Written by Daniel Sharp
France, 27 December, 1793
As darkness encroached and the air grew colder, a passer-by on a certain country road, would – if he or she looked hard enough – spot the outline of a small, isolated cottage in the distance. Surrounded by fields lit by the emerging moonlight, whose blades of grass glinted with frost, the cottage would appear perfectly normal. Indeed, that was the point. The common sight of a cottage in a field in France would hardly raise eyebrows, and this is what Louis Francis – a former Count with wealth, abundance and a reputation for lavishness – had reasoned a few months previously when he first took residence there.
His flight from his ancestral home had been undramatic; Louis may have been a noble who gorged on wine, meat and other fineries, but he also was astute, pragmatic and intelligent. His advice had been ignored by the now deceased king to the latter’s detriment many a time in the preceding decades. Thus, Louis had realised that the time had come to flee – the Revolution was becoming increasingly voracious in its appetite, and it would not be long until he was caught in its maw. With a small band of loyalists, he fled across the country and took up residence in this little abandoned cottage. Alas, he had been unable to get abroad or reach the Vendée – where royalist rebellion was rampant – but he was at least safe and comfortable, even if his usual standard of living had been severely reduced.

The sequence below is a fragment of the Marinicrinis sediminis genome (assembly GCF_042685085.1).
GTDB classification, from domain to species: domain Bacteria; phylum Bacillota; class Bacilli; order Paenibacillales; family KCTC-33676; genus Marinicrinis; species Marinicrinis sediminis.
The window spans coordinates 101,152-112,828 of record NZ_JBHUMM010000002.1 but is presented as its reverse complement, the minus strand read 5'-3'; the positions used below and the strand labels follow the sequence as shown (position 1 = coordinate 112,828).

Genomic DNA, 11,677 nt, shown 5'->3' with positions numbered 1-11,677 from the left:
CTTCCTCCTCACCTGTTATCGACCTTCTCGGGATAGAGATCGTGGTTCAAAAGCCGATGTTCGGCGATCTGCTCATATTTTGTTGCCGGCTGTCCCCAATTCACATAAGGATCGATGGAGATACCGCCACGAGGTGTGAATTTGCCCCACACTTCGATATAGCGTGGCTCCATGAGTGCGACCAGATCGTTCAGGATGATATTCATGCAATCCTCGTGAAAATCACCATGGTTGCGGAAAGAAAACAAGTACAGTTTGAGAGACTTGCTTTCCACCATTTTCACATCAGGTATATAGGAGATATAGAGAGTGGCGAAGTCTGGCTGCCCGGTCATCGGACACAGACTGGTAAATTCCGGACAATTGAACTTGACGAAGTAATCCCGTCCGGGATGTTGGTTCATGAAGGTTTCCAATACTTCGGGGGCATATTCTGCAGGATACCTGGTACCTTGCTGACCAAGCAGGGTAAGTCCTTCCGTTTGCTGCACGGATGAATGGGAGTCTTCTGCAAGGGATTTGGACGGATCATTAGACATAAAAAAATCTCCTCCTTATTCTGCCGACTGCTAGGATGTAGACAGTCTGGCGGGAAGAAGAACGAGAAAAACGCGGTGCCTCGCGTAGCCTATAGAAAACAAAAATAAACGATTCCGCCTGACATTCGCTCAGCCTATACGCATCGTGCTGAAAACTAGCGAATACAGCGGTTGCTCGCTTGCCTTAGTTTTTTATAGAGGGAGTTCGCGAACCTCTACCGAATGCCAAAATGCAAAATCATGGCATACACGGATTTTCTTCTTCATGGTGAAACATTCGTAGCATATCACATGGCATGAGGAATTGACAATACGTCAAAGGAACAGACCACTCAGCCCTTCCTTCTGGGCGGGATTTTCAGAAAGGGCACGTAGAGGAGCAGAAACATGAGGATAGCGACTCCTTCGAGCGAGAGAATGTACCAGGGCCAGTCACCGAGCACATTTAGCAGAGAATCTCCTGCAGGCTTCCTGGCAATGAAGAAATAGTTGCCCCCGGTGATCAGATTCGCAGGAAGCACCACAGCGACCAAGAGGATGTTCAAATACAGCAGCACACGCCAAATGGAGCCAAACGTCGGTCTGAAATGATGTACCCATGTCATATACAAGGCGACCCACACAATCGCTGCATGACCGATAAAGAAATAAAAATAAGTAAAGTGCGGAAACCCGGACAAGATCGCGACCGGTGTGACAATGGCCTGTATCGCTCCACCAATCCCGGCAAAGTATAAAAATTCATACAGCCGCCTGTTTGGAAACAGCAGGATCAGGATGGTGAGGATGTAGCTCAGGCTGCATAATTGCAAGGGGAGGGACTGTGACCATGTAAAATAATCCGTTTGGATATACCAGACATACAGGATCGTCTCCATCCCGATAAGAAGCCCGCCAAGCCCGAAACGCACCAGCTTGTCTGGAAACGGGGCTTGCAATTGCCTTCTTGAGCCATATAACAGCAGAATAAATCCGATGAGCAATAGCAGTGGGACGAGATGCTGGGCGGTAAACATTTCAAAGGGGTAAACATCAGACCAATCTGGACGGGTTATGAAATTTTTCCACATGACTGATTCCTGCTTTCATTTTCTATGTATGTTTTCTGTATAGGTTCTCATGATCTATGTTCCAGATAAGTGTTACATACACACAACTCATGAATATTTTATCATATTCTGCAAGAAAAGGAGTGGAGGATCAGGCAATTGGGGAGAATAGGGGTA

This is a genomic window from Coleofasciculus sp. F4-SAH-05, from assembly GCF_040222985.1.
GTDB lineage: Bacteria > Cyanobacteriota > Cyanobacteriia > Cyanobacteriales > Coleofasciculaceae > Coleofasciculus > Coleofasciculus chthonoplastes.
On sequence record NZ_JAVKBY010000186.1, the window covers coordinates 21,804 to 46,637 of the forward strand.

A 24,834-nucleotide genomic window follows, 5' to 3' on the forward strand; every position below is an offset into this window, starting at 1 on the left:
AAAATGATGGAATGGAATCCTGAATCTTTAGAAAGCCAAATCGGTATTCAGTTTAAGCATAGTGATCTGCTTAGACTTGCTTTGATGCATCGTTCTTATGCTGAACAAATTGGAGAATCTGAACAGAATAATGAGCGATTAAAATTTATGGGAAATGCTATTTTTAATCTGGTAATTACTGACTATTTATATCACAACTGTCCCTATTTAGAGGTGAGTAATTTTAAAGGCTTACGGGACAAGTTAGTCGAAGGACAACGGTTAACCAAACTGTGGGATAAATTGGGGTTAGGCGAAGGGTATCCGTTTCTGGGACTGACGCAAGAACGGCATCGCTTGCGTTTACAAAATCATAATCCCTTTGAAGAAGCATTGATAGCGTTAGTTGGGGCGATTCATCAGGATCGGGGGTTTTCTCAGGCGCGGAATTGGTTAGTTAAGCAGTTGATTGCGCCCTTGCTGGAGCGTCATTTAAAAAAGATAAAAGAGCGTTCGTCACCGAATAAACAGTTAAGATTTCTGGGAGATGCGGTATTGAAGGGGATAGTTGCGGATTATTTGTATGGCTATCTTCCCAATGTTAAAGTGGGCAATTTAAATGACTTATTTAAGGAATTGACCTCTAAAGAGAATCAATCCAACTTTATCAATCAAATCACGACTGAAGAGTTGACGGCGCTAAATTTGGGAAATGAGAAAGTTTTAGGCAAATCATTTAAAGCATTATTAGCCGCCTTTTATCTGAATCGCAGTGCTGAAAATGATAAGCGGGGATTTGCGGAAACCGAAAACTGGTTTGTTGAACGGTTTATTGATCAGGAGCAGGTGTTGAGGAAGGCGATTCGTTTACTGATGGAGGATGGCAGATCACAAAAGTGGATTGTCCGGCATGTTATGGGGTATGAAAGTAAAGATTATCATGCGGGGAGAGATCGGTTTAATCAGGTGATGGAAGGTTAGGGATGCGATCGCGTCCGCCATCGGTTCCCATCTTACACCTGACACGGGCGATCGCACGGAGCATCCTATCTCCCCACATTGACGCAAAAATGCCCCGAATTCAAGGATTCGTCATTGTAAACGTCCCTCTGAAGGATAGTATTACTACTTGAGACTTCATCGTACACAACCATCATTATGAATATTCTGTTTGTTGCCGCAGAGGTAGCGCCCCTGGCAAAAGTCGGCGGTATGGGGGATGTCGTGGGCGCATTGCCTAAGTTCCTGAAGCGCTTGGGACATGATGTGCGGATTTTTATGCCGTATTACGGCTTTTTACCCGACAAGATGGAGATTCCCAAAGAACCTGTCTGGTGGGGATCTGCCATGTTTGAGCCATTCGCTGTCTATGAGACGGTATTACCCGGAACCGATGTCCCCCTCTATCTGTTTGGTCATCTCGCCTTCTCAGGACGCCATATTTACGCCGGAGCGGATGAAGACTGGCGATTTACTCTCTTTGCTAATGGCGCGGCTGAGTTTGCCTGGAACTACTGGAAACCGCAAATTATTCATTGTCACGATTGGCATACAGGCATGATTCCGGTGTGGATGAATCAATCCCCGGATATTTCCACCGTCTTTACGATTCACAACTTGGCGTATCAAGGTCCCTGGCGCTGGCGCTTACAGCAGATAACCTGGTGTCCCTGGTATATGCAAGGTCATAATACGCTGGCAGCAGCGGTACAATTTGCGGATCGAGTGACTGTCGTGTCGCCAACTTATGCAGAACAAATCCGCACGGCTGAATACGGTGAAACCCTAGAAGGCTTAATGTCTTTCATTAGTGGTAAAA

After a few months of hiding and lamenting over his fortunes, Louis had formulated a plan. He and his small band had begun to produce anti-Revolutionary propaganda and were disseminating it as widely as possible. They stirred up anti-Revolutionary fervour as much as they could, using Louis’ connections to their advantage. Several uprisings had broken out and governmental figures had been attacked. Louis was in his sixties, yet the fight had not left him – not yet. He may not have reached the Vendée, but he would fight against the Revolutionary abomination in any way he could.
Now Louis sat on a cold winter’s night, next to the cottage’s fireplace and wrapped in as many blankets as he could find, with maps and papers laid out in front of him. In the other seats, his allies sat discussing and planning their next move. They had just received the news of the Revolutionary victory at Toulons, achieved by some young Corsican upstart, and were chewing over this unwelcome event. It had only been a few months, yet it felt like they had been waging this campaign for years. Perhaps it was his old age catching up with him.
‘One of my spies has caught news that a man close to that rat Robespierre is coming to the area soon to investigate the spate of rebellions – should we reign in our actions?’ At this question from his son, Louis snapped his head around.
‘What? Don’t be so stupid! What an opportunity! So far, all we have done is sit here, holed up, inciting stupid peasants to attack a few nonentities. We have a great chance here to kill a close ally of the usurper! We will take this opportunity and stick a knife in the heart of this barbaric regime while we can.’